That action is traced to the state’s 2010 anti-Ethnic Studies HB 2281, championed by then state schools’ superintendent, Tom Horne.
But this past week, the axis of the universe reversed; at a press conference held to denounce the use of death threats in the MAS controversy, Arizona attorney general Horne, told the media several unexpected things:
1) that the use of death threats in the MAS controversy are out-of-bounds and do constitute hate crimes, and;
2) that HB 2281, which is currently being challenged on constitutional grounds, does not prohibit the teaching of the Aztec calendar or Mexican American history or culture.
Point one was a welcome development, however, on the second point, it was as though the last several years had not happened. Gonzalez responded to Horne’s announcement: “What Horne does not care to know is that the Aztec Calendar represents the keys to Mexican indigenous culture… Within it are the teachings of life critical for all people to learn, yet Horne’s intentions have never been to understand what we teach and how it impacts students. His double speak does not surprise me… “
In addition to what happened to Gonzalez, he apparently was unaware of what occurred after the MAS dismantling:
· MAS teachers were given 9 directives, including one prohibiting the teaching of materials that lead back to “Mexican American perspectives.”
· A TUSD memo directed schools to pick up several book titles from MAS classes. Books were boxed and taken to a TUSD administrative site. Also, teachers were directed to vacate all their MAS books and teaching materials from the classroom, including lessons, artwork and posters.
· The contents of MAS director, Sean Arce’s office were also boxed and sent to the same site; including books that had been banned the previous year.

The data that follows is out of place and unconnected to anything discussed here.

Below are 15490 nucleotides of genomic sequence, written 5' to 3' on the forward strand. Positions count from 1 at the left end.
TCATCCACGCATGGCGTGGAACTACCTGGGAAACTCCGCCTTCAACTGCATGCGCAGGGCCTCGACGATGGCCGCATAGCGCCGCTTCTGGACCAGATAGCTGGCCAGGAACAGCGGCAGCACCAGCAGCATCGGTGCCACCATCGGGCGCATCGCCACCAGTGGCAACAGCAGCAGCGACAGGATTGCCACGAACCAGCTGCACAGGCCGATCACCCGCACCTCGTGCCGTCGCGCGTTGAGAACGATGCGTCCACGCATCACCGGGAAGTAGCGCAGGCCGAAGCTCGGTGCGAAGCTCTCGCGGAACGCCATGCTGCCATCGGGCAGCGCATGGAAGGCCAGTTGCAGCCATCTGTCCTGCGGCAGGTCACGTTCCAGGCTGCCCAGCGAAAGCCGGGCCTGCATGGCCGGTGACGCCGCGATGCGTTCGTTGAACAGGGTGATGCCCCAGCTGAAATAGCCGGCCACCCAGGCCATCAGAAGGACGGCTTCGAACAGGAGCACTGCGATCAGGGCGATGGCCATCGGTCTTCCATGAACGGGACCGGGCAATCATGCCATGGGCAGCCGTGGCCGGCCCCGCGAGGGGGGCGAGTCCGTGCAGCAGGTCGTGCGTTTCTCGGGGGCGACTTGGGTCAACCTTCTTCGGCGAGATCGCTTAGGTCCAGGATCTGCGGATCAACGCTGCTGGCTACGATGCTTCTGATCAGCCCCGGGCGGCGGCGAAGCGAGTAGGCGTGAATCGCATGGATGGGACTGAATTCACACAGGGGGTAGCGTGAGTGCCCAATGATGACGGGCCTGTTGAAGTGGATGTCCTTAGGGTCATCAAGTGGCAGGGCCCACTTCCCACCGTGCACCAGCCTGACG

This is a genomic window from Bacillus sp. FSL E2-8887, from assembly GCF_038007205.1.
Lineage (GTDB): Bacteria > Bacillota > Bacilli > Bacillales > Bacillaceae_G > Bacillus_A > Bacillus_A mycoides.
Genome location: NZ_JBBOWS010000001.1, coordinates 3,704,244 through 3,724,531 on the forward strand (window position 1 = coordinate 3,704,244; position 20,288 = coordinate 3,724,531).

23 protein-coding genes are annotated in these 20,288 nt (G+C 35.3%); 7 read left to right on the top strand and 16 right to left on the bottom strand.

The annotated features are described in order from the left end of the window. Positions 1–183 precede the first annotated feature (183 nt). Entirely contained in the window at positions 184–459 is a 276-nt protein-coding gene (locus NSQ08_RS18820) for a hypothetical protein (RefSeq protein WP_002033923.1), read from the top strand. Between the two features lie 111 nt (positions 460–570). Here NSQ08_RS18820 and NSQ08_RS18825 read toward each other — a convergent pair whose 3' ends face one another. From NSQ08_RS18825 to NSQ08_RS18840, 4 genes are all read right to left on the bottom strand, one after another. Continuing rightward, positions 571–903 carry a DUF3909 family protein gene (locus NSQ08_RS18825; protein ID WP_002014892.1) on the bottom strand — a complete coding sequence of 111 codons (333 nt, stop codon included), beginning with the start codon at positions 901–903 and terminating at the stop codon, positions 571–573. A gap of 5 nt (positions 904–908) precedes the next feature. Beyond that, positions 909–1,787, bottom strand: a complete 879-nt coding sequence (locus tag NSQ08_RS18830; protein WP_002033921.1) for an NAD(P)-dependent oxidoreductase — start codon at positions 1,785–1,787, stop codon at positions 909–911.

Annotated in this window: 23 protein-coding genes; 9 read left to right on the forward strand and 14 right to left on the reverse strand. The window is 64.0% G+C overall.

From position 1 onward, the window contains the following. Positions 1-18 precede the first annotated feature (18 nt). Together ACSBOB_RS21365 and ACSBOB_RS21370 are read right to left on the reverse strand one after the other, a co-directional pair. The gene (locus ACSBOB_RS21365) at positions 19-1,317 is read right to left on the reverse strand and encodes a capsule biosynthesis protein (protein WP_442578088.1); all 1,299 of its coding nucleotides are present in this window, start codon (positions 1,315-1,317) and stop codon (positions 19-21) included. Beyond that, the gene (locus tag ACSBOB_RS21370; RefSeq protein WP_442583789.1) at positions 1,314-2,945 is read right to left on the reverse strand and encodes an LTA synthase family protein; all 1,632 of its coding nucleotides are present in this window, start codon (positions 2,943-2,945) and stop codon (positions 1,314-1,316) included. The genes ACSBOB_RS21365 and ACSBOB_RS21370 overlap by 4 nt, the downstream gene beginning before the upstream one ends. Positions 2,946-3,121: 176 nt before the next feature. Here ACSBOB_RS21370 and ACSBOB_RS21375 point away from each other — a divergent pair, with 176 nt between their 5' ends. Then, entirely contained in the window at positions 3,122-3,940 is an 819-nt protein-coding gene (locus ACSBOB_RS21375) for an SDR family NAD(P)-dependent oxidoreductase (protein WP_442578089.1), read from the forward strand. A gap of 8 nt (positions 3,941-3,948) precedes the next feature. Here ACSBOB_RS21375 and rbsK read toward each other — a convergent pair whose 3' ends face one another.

· One teacher’s computer was wiped clean, lessons and all.
· A student was yanked from his classroom by TUSD security at Tucson H. S. after having spoken up at a school board meeting. He had been told he was in violation of a rule of crouching in the aisle as opposed to sitting in his chair.
· In March, the Cesar Chavez march, which traditionally has begun at Pueblo High School, was forced to start elsewhere because TUSD officials sought to prohibit discussion regarding the MAS controversy.
· In April, Tucson High’s UNITY festival organizers were told that they could not speak about MAS (which is precisely why the festival was created in 2008).
· In April, after having spoken up in support of MAS at a White House Education summit, and after Justice Department officials reassured him that it is illegal to retaliate against employees for speaking up, Arce was subsequently fired.
· In May, Ana Castillo, was essentially prohibited from speaking at Tucson High. The school had placed conditions; no media, and thus, the prize-winning author elected not to speak there (precisely one year before, highly respected educator, Paula Crisostomo of Occidental College, was outright prohibited from speaking at TUSD schools).
· This summer, several MAS teachers were fired; some were reassigned.
READ THE ENTIRE ARTICLE AT: Dr Cintli: Death threats, Censorship and the Aztec Calendar.